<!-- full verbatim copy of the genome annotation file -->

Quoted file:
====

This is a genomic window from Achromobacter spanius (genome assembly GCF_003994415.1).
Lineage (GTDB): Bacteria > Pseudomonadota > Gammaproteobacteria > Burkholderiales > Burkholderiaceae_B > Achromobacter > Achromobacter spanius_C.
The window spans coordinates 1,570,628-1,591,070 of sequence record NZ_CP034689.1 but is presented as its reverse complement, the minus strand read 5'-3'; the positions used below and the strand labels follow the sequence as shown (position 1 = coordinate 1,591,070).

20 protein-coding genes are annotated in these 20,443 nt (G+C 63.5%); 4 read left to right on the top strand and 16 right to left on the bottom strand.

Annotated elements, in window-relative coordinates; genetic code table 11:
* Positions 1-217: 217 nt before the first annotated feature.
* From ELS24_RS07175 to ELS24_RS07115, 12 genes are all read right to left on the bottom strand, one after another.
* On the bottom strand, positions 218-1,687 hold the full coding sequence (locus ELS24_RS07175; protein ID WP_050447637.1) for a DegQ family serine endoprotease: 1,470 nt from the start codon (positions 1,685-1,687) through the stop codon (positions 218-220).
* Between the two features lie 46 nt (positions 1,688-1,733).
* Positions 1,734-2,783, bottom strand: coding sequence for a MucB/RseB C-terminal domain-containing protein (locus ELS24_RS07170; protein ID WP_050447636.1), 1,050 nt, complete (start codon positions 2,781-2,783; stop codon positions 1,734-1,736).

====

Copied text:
This is a genomic window from Achromobacter spanius (genome assembly GCF_003994415.1).
Lineage (GTDB): Bacteria > Pseudomonadota > Gammaproteobacteria > Burkholderiales > Burkholderiaceae_B > Achromobacter > Achromobacter spanius_C.
The window spans coordinates 1,570,628-1,591,070 of sequence record NZ_CP034689.1 but is presented as its reverse complement, the minus strand read 5'-3'; the positions used below and the strand labels follow the sequence as shown (position 1 = coordinate 1,591,070).

20 protein-coding genes are annotated in these 20,443 nt (G+C 63.5%); 4 read left to right on the top strand and 16 right to left on the bottom strand.

Annotated elements, in window-relative coordinates; genetic code table 11:
* Positions 1-217: 217 nt before the first annotated feature.
* From ELS24_RS07175 to ELS24_RS07115, 12 genes are all read right to left on the bottom strand, one after another.
* On the bottom strand, positions 218-1,687 hold the full coding sequence (locus ELS24_RS07175; protein ID WP_050447637.1) for a DegQ family serine endoprotease: 1,470 nt from the start codon (positions 1,685-1,687) through the stop codon (positions 218-220).
* Between the two features lie 46 nt (positions 1,688-1,733).
* Positions 1,734-2,783, bottom strand: coding sequence for a MucB/RseB C-terminal domain-containing protein (locus ELS24_RS07170; protein ID WP_050447636.1), 1,050 nt, complete (start codon positions 2,781-2,783; stop codon positions 1,734-1,736).